Go To Bió Paradís

Published April 23, 2012

Bíó Paradís is a welcome oasis in that barren wasteland of American teenflicks that is the Icelandic cinema scene. We had long been hoping for an arthouse cinema in this country. That we got one as good as Bíó Paradís is something of an accident. Instead of taking over a basement somewhere to show indie and European films in, the aptly named Cinema Paradise was opened in the autumn of 2010 in the locale of the then defunct Regnboginn multiplex theatre. So, instead of the basement, we get four whole state of the art screening rooms for our viewing pleasure.
As well as being able to look forward to the Finnish Nazi Alien comedy ‘Iron Sky,’ and Shakespeare’s ‘Coriolanus,’ which will both be screening next month, Paradís is putting on a bunch of exciting film festivals. Last month, we got both a German and a Polish one, and this month, we will have the first Indian film festival held in Iceland.
Fans of melodramatic plots and OTT dancing scenes will be able to indulge in their habit guilt-free, as the festival is co-hosted by the Friends of India Association and proceeds will go to orphans on the sub-continent. But the festival should also be worthwhile in purely cinematic terms, with offerings such as ‘Dhoom 2,’ a spoof on Hollywood action films set in Brazil; ‘The Robot,’ which is the most expensive science fiction film made in Asia so far; and perhaps the jewel in the crown, ‘The Necklace,’ about illicit love during the end of British dominance.
Icelandic cinema is also represented in Bíó Paradis. They are showing the hugely popular crime flick ‘Black’s Game’ with English subtitles; ‘Baráttan um landið,’ the documentary about the current craze to destroy the highlands; and ‘Amma lo-fi,’ the true story of a grandmother who started composing music in her 70’s.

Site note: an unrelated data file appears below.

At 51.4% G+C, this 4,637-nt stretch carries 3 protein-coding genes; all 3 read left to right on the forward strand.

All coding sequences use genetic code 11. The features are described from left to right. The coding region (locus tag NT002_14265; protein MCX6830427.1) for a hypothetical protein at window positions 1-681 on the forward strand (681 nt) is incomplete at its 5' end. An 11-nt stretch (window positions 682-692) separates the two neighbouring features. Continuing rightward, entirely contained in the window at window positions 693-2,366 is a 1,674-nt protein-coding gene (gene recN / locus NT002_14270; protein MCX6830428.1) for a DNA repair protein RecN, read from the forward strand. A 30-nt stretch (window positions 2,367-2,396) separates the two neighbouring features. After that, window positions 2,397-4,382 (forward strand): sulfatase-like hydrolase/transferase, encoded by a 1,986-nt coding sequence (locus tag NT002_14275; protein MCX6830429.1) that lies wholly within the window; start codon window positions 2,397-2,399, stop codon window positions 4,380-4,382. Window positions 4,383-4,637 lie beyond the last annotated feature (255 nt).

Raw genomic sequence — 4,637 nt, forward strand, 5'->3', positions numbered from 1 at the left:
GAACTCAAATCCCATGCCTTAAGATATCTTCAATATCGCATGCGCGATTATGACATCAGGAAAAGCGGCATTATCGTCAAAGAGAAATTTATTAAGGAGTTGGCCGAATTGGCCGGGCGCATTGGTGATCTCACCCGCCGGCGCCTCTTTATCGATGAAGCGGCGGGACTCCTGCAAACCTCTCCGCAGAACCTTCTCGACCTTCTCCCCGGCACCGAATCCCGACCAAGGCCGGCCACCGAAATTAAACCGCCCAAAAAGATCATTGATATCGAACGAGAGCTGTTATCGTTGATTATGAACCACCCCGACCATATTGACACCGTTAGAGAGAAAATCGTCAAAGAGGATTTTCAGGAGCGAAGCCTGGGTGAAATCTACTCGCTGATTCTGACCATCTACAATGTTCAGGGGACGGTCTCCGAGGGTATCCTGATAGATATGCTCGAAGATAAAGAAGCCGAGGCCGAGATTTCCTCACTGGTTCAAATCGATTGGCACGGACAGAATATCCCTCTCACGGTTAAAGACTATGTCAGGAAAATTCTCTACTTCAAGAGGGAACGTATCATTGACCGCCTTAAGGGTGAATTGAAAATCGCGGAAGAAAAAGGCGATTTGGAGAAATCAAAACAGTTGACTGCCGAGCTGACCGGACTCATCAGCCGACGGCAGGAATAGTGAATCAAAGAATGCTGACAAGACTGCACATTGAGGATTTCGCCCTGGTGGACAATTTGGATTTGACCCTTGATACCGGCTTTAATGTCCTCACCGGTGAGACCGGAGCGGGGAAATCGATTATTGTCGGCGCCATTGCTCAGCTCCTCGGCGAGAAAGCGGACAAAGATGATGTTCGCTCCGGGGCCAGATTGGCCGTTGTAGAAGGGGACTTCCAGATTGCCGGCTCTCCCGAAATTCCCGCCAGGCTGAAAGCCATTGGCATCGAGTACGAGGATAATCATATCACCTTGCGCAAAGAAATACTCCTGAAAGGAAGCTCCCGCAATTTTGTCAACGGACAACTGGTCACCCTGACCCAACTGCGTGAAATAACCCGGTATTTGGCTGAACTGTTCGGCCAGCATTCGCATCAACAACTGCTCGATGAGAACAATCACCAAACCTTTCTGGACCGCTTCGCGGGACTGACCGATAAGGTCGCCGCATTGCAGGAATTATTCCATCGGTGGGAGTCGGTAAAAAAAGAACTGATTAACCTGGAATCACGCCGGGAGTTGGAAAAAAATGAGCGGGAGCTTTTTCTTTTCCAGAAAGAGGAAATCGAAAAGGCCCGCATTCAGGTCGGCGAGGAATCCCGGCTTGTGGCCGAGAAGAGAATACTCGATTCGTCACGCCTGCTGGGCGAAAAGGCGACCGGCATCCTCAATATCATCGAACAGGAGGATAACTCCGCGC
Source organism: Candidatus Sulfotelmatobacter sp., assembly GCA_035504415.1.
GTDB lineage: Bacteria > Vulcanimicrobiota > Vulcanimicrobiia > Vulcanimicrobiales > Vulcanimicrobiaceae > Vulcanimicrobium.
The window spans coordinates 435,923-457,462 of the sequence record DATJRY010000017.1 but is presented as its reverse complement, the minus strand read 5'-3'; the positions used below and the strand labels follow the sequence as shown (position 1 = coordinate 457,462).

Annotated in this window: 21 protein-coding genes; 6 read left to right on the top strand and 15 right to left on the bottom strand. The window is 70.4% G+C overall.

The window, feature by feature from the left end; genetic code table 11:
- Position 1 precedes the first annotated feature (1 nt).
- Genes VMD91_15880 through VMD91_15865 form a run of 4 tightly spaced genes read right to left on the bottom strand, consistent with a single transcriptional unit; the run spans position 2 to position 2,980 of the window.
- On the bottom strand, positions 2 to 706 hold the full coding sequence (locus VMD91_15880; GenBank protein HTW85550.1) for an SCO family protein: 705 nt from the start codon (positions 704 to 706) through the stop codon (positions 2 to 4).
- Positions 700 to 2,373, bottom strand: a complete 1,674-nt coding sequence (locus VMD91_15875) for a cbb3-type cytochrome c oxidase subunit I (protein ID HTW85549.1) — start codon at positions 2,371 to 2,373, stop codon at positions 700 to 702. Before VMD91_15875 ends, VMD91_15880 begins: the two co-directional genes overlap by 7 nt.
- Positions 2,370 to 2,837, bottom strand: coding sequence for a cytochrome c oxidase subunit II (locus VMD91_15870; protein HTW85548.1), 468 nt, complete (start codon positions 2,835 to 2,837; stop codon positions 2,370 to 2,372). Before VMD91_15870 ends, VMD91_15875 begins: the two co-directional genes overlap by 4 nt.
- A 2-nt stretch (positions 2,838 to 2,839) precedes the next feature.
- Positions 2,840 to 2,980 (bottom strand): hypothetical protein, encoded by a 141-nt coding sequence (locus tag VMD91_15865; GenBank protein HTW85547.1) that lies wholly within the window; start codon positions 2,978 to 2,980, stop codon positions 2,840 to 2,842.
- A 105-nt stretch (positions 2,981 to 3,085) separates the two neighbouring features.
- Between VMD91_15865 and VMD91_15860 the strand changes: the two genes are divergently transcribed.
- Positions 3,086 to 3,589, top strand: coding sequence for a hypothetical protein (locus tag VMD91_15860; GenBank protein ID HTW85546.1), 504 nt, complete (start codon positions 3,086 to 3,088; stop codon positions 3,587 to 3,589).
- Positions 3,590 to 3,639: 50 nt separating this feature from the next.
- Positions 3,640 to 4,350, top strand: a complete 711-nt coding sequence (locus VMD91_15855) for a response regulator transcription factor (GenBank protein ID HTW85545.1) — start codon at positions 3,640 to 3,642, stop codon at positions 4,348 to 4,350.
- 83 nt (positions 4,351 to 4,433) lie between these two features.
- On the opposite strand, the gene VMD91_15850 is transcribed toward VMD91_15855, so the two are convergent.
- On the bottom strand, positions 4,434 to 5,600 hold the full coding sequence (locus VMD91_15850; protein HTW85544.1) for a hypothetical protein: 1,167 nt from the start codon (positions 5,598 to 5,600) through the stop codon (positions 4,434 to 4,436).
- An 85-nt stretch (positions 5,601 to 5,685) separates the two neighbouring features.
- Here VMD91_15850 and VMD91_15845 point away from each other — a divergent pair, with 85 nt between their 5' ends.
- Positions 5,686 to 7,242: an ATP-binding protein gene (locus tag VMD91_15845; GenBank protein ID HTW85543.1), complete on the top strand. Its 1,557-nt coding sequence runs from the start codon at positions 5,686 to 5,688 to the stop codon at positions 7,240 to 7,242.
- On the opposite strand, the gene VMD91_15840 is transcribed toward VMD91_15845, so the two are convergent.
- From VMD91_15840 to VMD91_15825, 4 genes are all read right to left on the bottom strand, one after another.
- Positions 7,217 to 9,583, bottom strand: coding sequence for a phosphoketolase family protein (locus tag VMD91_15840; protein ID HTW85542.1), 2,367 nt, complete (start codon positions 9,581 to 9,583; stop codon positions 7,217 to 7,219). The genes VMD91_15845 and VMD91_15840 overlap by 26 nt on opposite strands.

Culture
Movies & Theatre
Dagur Kári’s ‘Virgin Mountain’ Wins Top Prizes At Tribeca, Gunnar Jónsson Named Best Actor

Dagur Kári’s ‘Virgin Mountain’ Wins Top Prizes At Tribeca, Gunnar Jónsson Named Best Actor

by

Director Dagur Kári’s latest film, Virgin Mountain dominated New York’s Tribeca Film Festival last night, taking the prize for the festival’s world

Culture
Movies & Theatre
Does the West Pass the Test? A Great New German Film Re-examines The Cold War In The Shadow Of Snowden

Does the West Pass the Test? A Great New German Film Re-examines The Cold War In The Shadow Of Snowden

by

The current spate of movies set in East Germany started as far back as 2003 with the comedy Good Bye,

Culture
Movies & Theatre
Dark Valley: A Sauerkraut Western Renounces Religion

Dark Valley: A Sauerkraut Western Renounces Religion

by

Christoph Waltz in Django Unchained was not the first German (or Austrian) to discover the Wild West. In the late

Culture
Movies & Theatre
Barry And His Guitar: Can Iceland Please Have More Comedy Shows?

Barry And His Guitar: Can Iceland Please Have More Comedy Shows?

by

Who doesn’t love to laugh? On bleak January nights we need to lift our spirits by having more comedies and

Culture
Movies & Theatre
Baby Steps To Freedom: Palestinian Filmmaker Najwa Najjar And The Power Of Cinema

Baby Steps To Freedom: Palestinian Filmmaker Najwa Najjar And The Power Of Cinema

by

“These are the darkest times for Palestine and I think it may get worse.” Filmmaker Najwa Najjar, rather like her

Culture
Movies & Theatre
A Very Good Idea And A Little Luck: An Interview With Norwegian Director Bent Hamer

A Very Good Idea And A Little Luck: An Interview With Norwegian Director Bent Hamer

by

Can Norwegians be funny? This question was first addressed in the 1968 film The Man Who Couldn’t Laugh, which actually

Show Me More!